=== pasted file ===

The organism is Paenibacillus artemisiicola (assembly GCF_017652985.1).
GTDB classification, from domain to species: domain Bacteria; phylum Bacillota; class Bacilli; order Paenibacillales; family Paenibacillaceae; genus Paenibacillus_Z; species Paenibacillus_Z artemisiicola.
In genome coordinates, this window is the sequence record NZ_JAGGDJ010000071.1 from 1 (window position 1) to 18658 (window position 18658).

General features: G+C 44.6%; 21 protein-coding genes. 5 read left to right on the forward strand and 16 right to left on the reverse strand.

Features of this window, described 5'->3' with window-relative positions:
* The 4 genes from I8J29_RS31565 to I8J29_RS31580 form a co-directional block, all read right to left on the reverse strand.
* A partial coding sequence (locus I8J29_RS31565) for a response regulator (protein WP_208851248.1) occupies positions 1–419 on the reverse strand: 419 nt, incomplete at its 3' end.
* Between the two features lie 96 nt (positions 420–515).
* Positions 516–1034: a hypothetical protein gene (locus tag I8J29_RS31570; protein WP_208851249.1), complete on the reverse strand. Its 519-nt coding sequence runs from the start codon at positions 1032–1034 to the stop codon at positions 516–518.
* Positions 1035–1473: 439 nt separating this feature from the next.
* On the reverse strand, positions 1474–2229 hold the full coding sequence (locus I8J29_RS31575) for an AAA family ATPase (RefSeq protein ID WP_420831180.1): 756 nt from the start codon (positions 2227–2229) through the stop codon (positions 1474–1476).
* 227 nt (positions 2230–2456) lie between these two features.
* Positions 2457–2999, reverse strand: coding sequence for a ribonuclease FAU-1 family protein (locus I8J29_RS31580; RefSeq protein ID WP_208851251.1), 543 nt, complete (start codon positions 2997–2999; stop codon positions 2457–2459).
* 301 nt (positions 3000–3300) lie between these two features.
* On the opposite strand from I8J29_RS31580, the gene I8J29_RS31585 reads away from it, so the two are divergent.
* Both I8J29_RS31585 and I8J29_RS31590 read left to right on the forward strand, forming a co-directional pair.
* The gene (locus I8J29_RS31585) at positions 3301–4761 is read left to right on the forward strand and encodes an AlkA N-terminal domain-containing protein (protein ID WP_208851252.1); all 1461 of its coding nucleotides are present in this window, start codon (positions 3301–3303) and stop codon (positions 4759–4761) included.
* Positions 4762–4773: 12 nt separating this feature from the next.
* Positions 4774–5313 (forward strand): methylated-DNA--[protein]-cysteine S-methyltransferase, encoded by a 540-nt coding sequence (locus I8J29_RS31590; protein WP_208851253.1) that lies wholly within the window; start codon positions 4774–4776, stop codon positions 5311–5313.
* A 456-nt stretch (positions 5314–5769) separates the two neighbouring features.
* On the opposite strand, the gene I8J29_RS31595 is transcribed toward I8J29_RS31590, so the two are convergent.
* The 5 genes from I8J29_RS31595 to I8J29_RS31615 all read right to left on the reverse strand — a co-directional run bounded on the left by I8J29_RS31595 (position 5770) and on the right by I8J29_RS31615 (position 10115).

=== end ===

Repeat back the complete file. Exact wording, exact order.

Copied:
The organism is Paenibacillus artemisiicola (assembly GCF_017652985.1).
GTDB classification, from domain to species: domain Bacteria; phylum Bacillota; class Bacilli; order Paenibacillales; family Paenibacillaceae; genus Paenibacillus_Z; species Paenibacillus_Z artemisiicola.
In genome coordinates, this window is the sequence record NZ_JAGGDJ010000071.1 from 1 (window position 1) to 18658 (window position 18658).

General features: G+C 44.6%; 21 protein-coding genes. 5 read left to right on the forward strand and 16 right to left on the reverse strand.

Features of this window, described 5'->3' with window-relative positions:
* The 4 genes from I8J29_RS31565 to I8J29_RS31580 form a co-directional block, all read right to left on the reverse strand.
* A partial coding sequence (locus I8J29_RS31565) for a response regulator (protein WP_208851248.1) occupies positions 1–419 on the reverse strand: 419 nt, incomplete at its 3' end.
* Between the two features lie 96 nt (positions 420–515).
* Positions 516–1034: a hypothetical protein gene (locus tag I8J29_RS31570; protein WP_208851249.1), complete on the reverse strand. Its 519-nt coding sequence runs from the start codon at positions 1032–1034 to the stop codon at positions 516–518.
* Positions 1035–1473: 439 nt separating this feature from the next.
* On the reverse strand, positions 1474–2229 hold the full coding sequence (locus I8J29_RS31575) for an AAA family ATPase (RefSeq protein ID WP_420831180.1): 756 nt from the start codon (positions 2227–2229) through the stop codon (positions 1474–1476).
* 227 nt (positions 2230–2456) lie between these two features.
* Positions 2457–2999, reverse strand: coding sequence for a ribonuclease FAU-1 family protein (locus I8J29_RS31580; RefSeq protein ID WP_208851251.1), 543 nt, complete (start codon positions 2997–2999; stop codon positions 2457–2459).
* 301 nt (positions 3000–3300) lie between these two features.
* On the opposite strand from I8J29_RS31580, the gene I8J29_RS31585 reads away from it, so the two are divergent.
* Both I8J29_RS31585 and I8J29_RS31590 read left to right on the forward strand, forming a co-directional pair.
* The gene (locus I8J29_RS31585) at positions 3301–4761 is read left to right on the forward strand and encodes an AlkA N-terminal domain-containing protein (protein ID WP_208851252.1); all 1461 of its coding nucleotides are present in this window, start codon (positions 3301–3303) and stop codon (positions 4759–4761) included.
* Positions 4762–4773: 12 nt separating this feature from the next.
* Positions 4774–5313 (forward strand): methylated-DNA--[protein]-cysteine S-methyltransferase, encoded by a 540-nt coding sequence (locus I8J29_RS31590; protein WP_208851253.1) that lies wholly within the window; start codon positions 4774–4776, stop codon positions 5311–5313.
* A 456-nt stretch (positions 5314–5769) separates the two neighbouring features.
* On the opposite strand, the gene I8J29_RS31595 is transcribed toward I8J29_RS31590, so the two are convergent.
* The 5 genes from I8J29_RS31595 to I8J29_RS31615 all read right to left on the reverse strand — a co-directional run bounded on the left by I8J29_RS31595 (position 5770) and on the right by I8J29_RS31615 (position 10115).